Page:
Freedom of speech

Marxists oppose attempts to restrict free speech. For that right to make any sense at all, it must include the right of those you vigorously disagree with. We instead favour open debate to expose dangerous ideas and prejudice – that is the only way you will actually convince somebody to change their mind.

Marxists also have no truck with calling on the state to ban certain groups or ideas – after all, we are likely to be next on the list of those deemed to be spouting ‘dangerous’ ideas, especially when the working class once again becomes a force that can seriously threaten the status quo.

Lastly, shutting down – or even just attempting to shut down – the events of those we disagree with is bound to help make them into martyrs. Thanks to Momentum, hundreds – maybe thousands – of people have looked into the crackpot ideas of David Icke in the last couple of weeks. Judging by online comments, quite a few of them seem to think that he ‘has a point’ – for example, when it comes to his rants against the elites.

Any half-decent conspiracy theorist knows that it is of utmost importance to have at the heart of your ideas a reasonably large kernel of truth. Otherwise, people will not connect with your theories, will not buy your books, come to your events, donate their life savings, etc. Former footballer, sports presenter and Green Party spokesperson David Icke’s ‘truth’ is that he rails against “the elite” that is manipulating world events to keep themselves in power, spread fear and keep most of us down in the gutter, while moving towards a “global fascist state”.

Obviously, this is not a particularly unique ‘truth’ and one that is shared by many successful sects and preachers. They connect to the sense of alienation and powerlessness that people often experience in the soulless and heartless system of capitalism. However, where Marxists try to provide answers based on science, historical materialism and a realistic political programme, those sects and oddballs often feed off and perpetuate this sense of alienation by providing ‘answers’ that rely on interpretation/channelling through the preacher, the sect leader and, in our case, David Icke.

In 1991, shortly after his much-ridiculed TV interview with Terry Wogan, he really found his conspiracy feet, resigned as press officer of the Green Party and announced that he was the “son of Godhead”, who had been told that the world was coming to an end in 1997. Clearly not put off too much by the lack of any world-ending events in that year, he developed his theory of “different dimensions” and that UFOs and ghosts are signs of crafts and people “shifting between frequencies”. He went on to claim that the usual events that conspiracists like to harp on about (the assassination of JFK, the death of princess Diana, the attacks of 9/11, 7/7 etc) were the work of the elite, which – and this certainly was a new take on things – is made up of “inter-dimensional reptilians” called Archons, who have hijacked the earth and formed the “Babylonian Brotherhood” or “illuminati”. Oh, and they can shape-shift.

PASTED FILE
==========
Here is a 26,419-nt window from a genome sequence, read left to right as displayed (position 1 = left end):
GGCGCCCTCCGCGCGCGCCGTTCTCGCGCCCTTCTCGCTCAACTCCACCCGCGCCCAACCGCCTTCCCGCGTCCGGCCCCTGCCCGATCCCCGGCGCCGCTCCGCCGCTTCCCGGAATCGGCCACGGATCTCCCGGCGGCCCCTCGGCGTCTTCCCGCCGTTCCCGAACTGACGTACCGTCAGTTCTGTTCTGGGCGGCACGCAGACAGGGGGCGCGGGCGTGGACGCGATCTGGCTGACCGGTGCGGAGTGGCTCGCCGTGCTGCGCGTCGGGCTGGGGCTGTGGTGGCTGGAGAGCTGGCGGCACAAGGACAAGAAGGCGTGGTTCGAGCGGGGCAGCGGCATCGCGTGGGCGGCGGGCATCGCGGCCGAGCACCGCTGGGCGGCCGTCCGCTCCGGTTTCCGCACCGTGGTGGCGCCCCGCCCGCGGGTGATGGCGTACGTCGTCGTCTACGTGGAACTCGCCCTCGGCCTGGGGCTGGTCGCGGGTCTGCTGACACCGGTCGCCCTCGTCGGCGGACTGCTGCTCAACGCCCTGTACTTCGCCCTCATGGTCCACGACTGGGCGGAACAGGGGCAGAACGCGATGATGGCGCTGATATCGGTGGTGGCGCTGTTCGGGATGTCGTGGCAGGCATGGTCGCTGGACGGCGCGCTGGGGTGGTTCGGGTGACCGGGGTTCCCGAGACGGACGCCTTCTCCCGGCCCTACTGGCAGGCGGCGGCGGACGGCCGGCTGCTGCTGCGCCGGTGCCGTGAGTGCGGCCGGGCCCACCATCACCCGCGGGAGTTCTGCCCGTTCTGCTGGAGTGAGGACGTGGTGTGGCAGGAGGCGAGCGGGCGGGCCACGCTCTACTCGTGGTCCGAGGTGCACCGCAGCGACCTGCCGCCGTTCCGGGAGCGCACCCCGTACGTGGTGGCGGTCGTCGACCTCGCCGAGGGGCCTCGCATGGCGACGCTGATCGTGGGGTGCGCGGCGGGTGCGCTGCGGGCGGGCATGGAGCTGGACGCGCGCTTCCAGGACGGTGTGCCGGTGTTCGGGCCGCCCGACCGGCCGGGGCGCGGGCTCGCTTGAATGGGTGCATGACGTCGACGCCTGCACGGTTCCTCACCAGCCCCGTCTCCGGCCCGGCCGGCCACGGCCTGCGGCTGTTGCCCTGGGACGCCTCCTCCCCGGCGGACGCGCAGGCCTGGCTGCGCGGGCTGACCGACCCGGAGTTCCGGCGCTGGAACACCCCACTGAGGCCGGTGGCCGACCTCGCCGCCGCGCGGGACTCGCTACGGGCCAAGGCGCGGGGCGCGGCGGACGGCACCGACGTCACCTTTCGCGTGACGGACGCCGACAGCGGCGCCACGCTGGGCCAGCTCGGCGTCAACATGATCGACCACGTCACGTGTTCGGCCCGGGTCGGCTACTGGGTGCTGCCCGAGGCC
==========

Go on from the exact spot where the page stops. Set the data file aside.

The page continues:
Famous members of this brotherhood apparently include the whole royal family (especially the queen mother, who he described as “very reptilian”), various US presidents, Ted Heath (“both of his eyes, including the whites, turned jet black and I seemed to be looking into two black holes”) and, as you would expect, a fair chunk of prominent Jews – ie, those with money and power. Like many conspiracy theorists, he strays into common anti-Semitic tropes. For example, he likes to label members of the elite “Rothschild Zionists” – though, contrary to the claims of SAAS that he uses the term as a “code word for Jews”, he clearly includes all members of the “elite”, including many non-Jews. In his book The robot’s rebellion, he makes numerous references to the forged Protocols of the elders of Zion (which purported to detail secret plans for Jewish global domination), describing them as the “illuminati protocols”, which, he says, were produced by “Zionists”.

There is, however, very little evidence to back up the claim that he is a “holocaust denier”. I have found many references that describe him as such because he argues that actual holocaust deniers should have the right to free speech – clearly that is something quite different.

Contrary to Momentum’s claims, anti-Semitism is not at the “sinister core” of Icke’s theories – although the cleverly edited short campaign video very much gives that impression. Clearly, those theories are characterised chiefly by his, shall we say, rather fragile state of mind. Or, as the entry on his RationalWiki puts it rather neatly: “He also has been flirting with holocaust denial, but in Icke’s case it’s less likely a sign of anti-Semitism than yet another manifestation of all-round insanity”.

Why then?

That does beg the question as to why Momentum would prioritise a campaign against Icke’s new UK tour – while, for example, leaving it up to the Socialist Workers Party to call a demonstration against Tommy Robinson’s mass mobilisation on December 9? Surely, if you are serious about fighting racism (including anti-Semitism), a scumbag like Robinson should be your chief target? Icke gets a few hundred people coming to his events, while Robinson has tens of thousands of followers – many of them wannabe neo-Nazis. But, of course, Robinson is now a staunch Friend of Israel and self-declared “Zionist”?